Apache Hadoop • biasbig data • big-data science • blind spot • causal relationshipscausationcodecomputer utopianism • consumer spending • criminal actscyberspacedata abstractiondata analysisdata collection and analysisdataset • Foreign Policy (magazine) • globalisationhealthy habitsimplicit informationimplicit meaningInternetinternet utopianism • looking at the numbers • network ecologynetworked society • objects of human design • patterns of human behaviourpatterns of meaningquantified measurementreliability and validityscientific ideas • security intelligence • social world • terrorist acts • Twitterunderlying order • universal insights • universal methoduniversal rationality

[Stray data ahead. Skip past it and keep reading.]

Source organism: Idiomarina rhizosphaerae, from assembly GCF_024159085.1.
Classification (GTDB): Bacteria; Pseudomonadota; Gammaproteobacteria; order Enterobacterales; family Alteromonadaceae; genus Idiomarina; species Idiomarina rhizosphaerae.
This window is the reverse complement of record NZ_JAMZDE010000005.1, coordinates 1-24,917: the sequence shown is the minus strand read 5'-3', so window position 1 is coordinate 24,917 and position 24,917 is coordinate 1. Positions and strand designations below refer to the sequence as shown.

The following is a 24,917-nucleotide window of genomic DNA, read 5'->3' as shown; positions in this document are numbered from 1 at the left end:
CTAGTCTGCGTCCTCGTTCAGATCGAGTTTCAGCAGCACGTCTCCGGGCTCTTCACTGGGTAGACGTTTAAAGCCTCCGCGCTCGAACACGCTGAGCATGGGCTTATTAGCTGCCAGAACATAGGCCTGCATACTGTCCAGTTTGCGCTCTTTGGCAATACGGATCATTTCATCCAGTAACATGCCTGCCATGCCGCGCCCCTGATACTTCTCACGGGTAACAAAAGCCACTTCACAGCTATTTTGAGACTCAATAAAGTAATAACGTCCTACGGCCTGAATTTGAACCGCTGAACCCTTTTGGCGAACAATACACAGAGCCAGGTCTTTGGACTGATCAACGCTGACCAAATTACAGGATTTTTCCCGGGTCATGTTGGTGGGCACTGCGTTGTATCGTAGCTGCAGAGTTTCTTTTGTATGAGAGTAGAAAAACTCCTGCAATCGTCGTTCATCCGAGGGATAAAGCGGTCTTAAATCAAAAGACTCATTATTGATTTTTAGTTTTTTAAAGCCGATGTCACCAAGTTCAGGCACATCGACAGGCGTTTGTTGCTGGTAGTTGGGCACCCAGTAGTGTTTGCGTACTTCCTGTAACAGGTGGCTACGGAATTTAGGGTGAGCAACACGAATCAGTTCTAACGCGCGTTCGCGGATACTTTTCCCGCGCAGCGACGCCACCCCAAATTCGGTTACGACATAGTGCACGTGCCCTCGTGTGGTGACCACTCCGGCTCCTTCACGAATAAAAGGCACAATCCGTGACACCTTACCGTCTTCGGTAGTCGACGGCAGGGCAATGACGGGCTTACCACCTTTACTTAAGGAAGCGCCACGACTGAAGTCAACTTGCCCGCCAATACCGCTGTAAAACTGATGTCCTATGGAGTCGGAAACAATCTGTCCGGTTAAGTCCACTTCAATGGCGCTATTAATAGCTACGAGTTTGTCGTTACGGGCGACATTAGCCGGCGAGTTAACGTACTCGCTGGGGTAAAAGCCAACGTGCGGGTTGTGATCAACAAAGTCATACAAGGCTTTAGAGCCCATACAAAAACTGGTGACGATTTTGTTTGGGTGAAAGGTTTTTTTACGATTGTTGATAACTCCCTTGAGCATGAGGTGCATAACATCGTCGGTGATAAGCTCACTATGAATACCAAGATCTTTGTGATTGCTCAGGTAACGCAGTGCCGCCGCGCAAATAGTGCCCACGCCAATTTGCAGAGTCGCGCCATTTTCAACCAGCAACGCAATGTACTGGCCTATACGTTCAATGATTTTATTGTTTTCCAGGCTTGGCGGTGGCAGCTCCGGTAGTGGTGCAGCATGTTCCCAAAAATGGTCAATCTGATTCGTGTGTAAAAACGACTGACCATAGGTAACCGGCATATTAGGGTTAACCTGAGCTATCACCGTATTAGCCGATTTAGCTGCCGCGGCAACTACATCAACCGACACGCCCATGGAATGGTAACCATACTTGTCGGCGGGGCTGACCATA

CONTRIBUTOR

Simon Perkins
28 JANUARY 2012

GeneaQuilts: visualisation tool for large genealogies

"GeneaQuilts is a new visualization technique for representing large genealogies of up to several thousand individuals. The visualization takes the form of a diagonally–filled matrix, where rows are individuals and columns are nuclear families. The GeneaQuilts system includes an overview, a timeline, search and filtering components, and a new interaction technique called Bring & Slide that allows fluid navigation in very large genealogies."

(Anastasia Bezerianos, Pierre Dragicevic, Jean–Daniel Fekete, Juhee Bae and Ben Watson)

3). A. Bezerianos, P. Dragicevic, J.–D. Fekete, J. Bae, B. Watson. GeneaQuilts: A System for Exploring Large Genealogies. In IEEE InfoVis '10: IEEE Transactions on Visualization and Computer Graphics, Oct 2010, Salt–Lake City, USA

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TAGS